Last November, President Obama made Sudanese President Omar al-Bashir an offer: Allow southern Sudan to secede peacefully in the upcoming referendum and the United States will remove Sudan from the list of state sponsors of terror. Ironically enough, President Obama admonished President Bush when he made a similar offer two years ago. The Obama Administration gave Bashir, a man responsible for mass genocide, an opportunity to save face.
While this offer will be rescinded should Bashir fail to live up to his promise, the label “state sponsor of terror” should not be treated as a political tool. Such a status should be removed only if a country legitimately ends its support to terrorist organizations. Sudan has been listed as a state sponsor of terrorism since 1993. It has been a safe haven for some of the most wanted terrorists, including Carlos the Jackal and Osama bin Laden.
Other potential incentives being touted by the Obama Administration for Sudan’s good behavior include the removal of sanctions, international debt relief, integration of Sudan into trade and investment relations, and improved diplomatic benefits as announced by Secretary of State Hillary Clinton at the U.N. Security Council Ministerial Meeting on Sudan in November. These incentives for Bashir’s cooperation are extremely generous for a man wanted for war crimes and genocide. While Bashir is cooperating for now, there’s no guarantee that he won’t return to his gruesome ways once the period for which he is required to behave has lapsed.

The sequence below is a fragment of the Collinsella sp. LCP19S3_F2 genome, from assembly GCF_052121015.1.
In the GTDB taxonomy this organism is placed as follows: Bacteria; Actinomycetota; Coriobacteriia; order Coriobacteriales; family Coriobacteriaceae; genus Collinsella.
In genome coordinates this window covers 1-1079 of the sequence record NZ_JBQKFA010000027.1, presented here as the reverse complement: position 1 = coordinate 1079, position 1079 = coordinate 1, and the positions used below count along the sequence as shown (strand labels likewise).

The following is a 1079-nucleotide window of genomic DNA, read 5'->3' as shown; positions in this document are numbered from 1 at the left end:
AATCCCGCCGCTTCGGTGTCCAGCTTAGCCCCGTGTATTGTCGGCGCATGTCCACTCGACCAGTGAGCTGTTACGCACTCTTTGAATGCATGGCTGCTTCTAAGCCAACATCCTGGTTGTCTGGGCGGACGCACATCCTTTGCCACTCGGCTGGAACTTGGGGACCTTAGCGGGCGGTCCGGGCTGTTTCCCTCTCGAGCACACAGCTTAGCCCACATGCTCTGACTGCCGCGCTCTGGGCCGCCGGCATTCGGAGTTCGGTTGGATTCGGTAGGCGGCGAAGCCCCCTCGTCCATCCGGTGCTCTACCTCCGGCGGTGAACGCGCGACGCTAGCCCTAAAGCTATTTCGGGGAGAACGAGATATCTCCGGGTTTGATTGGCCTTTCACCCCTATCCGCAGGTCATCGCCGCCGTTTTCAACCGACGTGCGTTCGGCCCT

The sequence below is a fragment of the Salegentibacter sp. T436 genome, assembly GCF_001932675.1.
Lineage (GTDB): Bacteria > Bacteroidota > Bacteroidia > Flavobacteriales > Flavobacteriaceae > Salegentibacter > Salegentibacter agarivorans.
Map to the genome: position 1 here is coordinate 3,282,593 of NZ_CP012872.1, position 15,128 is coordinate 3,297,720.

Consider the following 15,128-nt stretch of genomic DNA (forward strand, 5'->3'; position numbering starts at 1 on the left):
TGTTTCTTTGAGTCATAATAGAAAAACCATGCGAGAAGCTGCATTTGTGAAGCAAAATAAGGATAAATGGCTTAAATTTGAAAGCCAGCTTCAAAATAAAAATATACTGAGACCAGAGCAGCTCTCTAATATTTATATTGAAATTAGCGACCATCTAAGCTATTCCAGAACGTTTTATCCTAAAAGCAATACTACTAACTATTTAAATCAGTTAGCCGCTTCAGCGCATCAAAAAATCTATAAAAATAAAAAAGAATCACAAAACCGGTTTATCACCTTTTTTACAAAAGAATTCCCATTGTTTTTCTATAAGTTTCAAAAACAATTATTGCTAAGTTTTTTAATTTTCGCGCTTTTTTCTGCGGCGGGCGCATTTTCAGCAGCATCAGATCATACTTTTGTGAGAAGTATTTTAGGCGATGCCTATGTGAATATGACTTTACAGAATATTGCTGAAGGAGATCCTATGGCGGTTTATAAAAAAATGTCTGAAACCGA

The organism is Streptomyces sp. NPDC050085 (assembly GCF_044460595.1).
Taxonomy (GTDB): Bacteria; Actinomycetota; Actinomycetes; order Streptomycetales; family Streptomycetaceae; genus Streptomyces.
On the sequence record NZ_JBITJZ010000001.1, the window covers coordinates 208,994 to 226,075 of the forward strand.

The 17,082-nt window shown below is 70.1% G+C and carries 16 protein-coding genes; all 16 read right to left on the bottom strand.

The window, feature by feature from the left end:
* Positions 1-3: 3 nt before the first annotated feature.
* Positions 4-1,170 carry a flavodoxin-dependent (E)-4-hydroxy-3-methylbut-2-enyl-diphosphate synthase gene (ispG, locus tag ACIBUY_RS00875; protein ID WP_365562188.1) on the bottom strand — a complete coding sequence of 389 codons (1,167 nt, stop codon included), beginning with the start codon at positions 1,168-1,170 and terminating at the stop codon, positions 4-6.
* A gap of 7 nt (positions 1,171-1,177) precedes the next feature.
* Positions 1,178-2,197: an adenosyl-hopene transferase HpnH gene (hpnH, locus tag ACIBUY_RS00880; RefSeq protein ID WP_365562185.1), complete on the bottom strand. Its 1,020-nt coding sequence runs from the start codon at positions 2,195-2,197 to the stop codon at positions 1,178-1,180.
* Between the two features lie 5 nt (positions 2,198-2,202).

The United States should not bend to the will of any international leader who has committed atrocities against his own people. So far, according to Nile Gardiner of The Heritage Foundation, the Obama presidency has earmarked for engagement practically every dictatorship on earth, from Iran to Venezuela to Sudan. Sadly, this new policy has borne little fruit. From North Korea to Belarus, from Iran to Cuba, millions suffer under the yoke of tyranny. In Sudan, the Obama Administration is betting against the trend line.
In the aftermath of the referendum, if southern Sudan votes for independence, President Obama should not allow Bashir and his troop of mass murderers to inflict violence or impose any political action that would hinder the south’s right to self-determination. His unreliable diplomatic strategy of weighing carrots over sticks could prove dangerous not only for the southern Sudanese but for Americans as well.